Fat Man: Hiroshima, Little Boy: Nagasaki. To date, these two bombings on the 6th and 9th of August 1945, during WWII, remain the only instance of the use of nuclear weapons during an armed conflict. Their use resulted in the ending of the war on the Pacific front. The immediate casualties are estimated between 129,000 and 226,000, most of them civilians. Follow-up deaths from radiation poisoning, cancer, birth defects, etc., and long-term environmental damage have brought the morality of nuclear weapons into question.
The Cold War
Questions of ethics did not stop the USA, the Soviet Union, the UK, France, China and other countries from developing entire arsenals of nuclear weapons during the Cold War. The US remained the sole possessor of nuclear weapons until 1949 when Russia caught up with the deadly technology. In response, the USA developed the first hydrogen bomb, reputed thousand times more powerful than the nuclear bomb. To date, nine countries are officially in possession of nuclear arsenals and five of them also have thermonuclear weapons. Although they are not used in armed conflicts, they are used as a dissuasion tool to prevent the invasion of said countries as well as their economical interests overseas.
A-Bomb and H-Bomb
Nuclear (A-bomb) and thermonuclear (H-bomb or hydrogen) weapons are the most powerful weapons in history. But what are the differences between these two types of bombs? The primary difference between the A-bomb and the H-bomb lies in the explosion process at the nuclear level. The A-bomb relies on nuclear fission while the H-bomb is set off through both nuclear fission and fusion.
The H-bomb is said to be the advanced version of the A-bomb. Therefore, it is harder to make but it also produces greater energy. In fission, the nucleus of an atom is split into two or more parts, while in fusion, two atoms are put together to create a third one. In the H-bomb, the fission compressed and heats the hydrogen atoms, leading to fusion. Both simple fission and the combination of fission and fusion release a tremendous amount of energy, which results in an explosion.
However, an A-bomb’s explosion is measured in kilotons, the equivalent of the explosion of 1000 tons of TNT, while an H-bomb’s explosion is measured in megatons – the equivalent of the explosion of 1,000,000 tons of TNT. Fat Man’s explosion, which leveled Hiroshima, is estimated at 12 to 18 kilotons. In contrast, the very first hydrogen bomb detonated by the USA in 1952 yielded an estimated 10,400 kilotons.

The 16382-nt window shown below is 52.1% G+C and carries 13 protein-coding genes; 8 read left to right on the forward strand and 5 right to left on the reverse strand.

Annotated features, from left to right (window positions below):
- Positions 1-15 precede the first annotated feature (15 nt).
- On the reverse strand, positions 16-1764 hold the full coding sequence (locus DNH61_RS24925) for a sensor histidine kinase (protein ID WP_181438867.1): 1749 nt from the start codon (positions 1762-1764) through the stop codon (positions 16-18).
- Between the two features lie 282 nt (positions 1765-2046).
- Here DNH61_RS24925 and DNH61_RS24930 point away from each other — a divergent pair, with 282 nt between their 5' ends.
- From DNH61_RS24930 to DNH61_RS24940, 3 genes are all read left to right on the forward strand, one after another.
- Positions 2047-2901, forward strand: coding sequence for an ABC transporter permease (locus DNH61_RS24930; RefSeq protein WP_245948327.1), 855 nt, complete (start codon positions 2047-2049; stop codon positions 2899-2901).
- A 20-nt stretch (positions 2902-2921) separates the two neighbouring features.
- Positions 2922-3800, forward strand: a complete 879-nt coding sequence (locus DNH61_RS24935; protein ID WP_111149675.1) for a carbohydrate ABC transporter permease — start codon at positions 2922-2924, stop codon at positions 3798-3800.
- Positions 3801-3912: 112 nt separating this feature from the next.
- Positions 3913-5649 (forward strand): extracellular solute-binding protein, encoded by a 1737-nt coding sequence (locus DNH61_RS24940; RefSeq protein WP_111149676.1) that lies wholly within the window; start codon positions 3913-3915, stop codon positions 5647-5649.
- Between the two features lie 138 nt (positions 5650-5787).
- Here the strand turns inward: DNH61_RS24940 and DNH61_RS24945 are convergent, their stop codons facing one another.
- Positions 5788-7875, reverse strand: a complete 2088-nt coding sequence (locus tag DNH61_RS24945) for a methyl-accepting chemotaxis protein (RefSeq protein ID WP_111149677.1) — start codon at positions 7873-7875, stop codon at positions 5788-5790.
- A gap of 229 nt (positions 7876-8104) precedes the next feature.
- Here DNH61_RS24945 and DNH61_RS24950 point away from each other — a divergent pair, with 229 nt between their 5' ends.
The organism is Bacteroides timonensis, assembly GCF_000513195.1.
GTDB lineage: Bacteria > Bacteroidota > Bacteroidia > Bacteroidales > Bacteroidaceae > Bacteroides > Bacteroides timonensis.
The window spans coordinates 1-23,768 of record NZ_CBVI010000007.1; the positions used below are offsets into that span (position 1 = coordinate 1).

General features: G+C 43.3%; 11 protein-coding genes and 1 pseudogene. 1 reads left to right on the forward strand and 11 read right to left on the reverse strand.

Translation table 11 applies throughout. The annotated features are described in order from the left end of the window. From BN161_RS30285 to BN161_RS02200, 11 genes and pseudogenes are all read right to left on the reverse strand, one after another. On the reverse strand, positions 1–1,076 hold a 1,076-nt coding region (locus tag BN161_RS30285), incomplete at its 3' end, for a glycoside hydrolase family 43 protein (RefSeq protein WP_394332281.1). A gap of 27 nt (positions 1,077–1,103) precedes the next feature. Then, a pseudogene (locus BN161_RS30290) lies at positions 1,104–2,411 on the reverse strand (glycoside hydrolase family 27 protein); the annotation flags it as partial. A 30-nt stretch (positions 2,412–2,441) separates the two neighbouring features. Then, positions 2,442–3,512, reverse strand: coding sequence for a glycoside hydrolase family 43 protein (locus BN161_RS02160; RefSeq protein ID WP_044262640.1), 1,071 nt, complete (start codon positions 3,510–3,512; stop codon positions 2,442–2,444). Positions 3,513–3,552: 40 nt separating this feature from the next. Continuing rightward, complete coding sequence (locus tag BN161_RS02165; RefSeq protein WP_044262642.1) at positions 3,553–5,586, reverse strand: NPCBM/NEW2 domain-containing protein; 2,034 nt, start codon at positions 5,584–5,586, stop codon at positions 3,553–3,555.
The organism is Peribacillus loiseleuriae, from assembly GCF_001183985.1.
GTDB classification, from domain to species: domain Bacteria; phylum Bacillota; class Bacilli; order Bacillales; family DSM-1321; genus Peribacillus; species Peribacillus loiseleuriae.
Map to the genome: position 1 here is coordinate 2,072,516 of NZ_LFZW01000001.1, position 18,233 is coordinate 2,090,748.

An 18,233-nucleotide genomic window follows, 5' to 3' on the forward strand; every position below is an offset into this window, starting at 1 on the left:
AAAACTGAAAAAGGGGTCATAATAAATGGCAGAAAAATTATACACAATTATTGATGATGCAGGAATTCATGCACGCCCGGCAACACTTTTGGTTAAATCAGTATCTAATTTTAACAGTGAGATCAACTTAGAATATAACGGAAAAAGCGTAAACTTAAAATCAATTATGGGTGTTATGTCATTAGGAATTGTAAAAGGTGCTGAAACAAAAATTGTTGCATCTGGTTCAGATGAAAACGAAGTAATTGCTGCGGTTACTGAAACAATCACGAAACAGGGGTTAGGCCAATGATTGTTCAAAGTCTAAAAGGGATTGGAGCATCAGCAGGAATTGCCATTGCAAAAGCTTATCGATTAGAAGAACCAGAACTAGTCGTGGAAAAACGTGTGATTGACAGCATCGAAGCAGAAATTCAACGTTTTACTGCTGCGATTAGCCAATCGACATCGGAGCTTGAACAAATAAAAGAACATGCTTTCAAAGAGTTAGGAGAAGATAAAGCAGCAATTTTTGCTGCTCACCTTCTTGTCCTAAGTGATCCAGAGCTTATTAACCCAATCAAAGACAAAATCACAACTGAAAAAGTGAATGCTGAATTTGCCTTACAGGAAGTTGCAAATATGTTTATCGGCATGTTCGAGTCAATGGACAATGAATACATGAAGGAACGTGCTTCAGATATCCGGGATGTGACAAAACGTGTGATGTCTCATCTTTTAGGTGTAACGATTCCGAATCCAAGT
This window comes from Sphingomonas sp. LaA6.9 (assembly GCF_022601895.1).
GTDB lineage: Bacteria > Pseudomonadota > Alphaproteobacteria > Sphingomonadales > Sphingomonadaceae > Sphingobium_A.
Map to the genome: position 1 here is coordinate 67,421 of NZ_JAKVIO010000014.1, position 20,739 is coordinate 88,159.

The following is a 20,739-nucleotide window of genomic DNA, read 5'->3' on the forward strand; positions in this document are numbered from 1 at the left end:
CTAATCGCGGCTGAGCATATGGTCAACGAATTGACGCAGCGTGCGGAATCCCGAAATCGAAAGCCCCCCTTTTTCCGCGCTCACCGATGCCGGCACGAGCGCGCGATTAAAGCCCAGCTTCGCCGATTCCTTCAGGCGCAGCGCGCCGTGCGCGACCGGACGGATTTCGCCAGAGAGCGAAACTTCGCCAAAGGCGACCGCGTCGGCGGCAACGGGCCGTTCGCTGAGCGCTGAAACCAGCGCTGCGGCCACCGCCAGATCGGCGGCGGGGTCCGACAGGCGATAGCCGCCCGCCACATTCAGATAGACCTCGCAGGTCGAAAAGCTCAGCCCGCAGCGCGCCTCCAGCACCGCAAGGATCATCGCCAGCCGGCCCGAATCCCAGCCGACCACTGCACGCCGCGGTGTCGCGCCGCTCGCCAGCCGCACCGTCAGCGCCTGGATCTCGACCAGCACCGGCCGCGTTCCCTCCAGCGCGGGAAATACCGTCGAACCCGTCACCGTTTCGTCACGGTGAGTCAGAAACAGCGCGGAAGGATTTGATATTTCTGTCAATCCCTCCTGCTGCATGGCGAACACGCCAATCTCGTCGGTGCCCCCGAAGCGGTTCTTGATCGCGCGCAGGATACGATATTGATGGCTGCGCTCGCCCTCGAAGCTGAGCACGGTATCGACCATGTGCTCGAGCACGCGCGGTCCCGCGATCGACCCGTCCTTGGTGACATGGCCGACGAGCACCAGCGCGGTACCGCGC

Another difference between the A-bomb and the H-bomb involves the material used in the nuclear reaction. In an A-bomb, the fissile material is either enriched uranium or plutonium, while in the H-bomb, both materials are used, in addition to hydrogen isotopes called deuterium and tritium, which are the main atoms involved in the fusion.
Because it combines reactions called supercritical chain reaction and its components, an H-bomb is more difficult to make than an A-bomb. For example, although North Korea recently claimed to have tested an H-bomb, some experts think that the country still lacks the supercomputers necessary for the fabrication of these weapons. However, although more advanced, an H-bomb is also lighter than an A-bomb, which means it could be mounted on missiles, making it more mobile and less obvious.
Nuclear power is one of the main sources of energy in the world. However, its military applications are considered a worldwide threat. The Non-Proliferation Treaty in 1968, followed by the Nuclear Weapon Ban Treaty, signed in September 2017 and enforced in January 2021, are international attempts at regulating weapon-grade nuclear power. However, the nuclear-power countries are not yet ready to let go of their arsenals. As of May 2021, none of the countries in possession of the A-bomb or H-bomb has signed the Ban Treaty. Neither has Japan.
Featured image: Thermo-Nuclear (Hydrogen) device is set off in the South Pacific during Operation Ivy. Operation Ivy test “Mike”, occurred on 31 October 1952 at Elugelab (flora) Island in the Enewetak Atoll. The blast was 500 times the yield of the bomb dropped on Nagasaki during World War II. Wikimedia commons.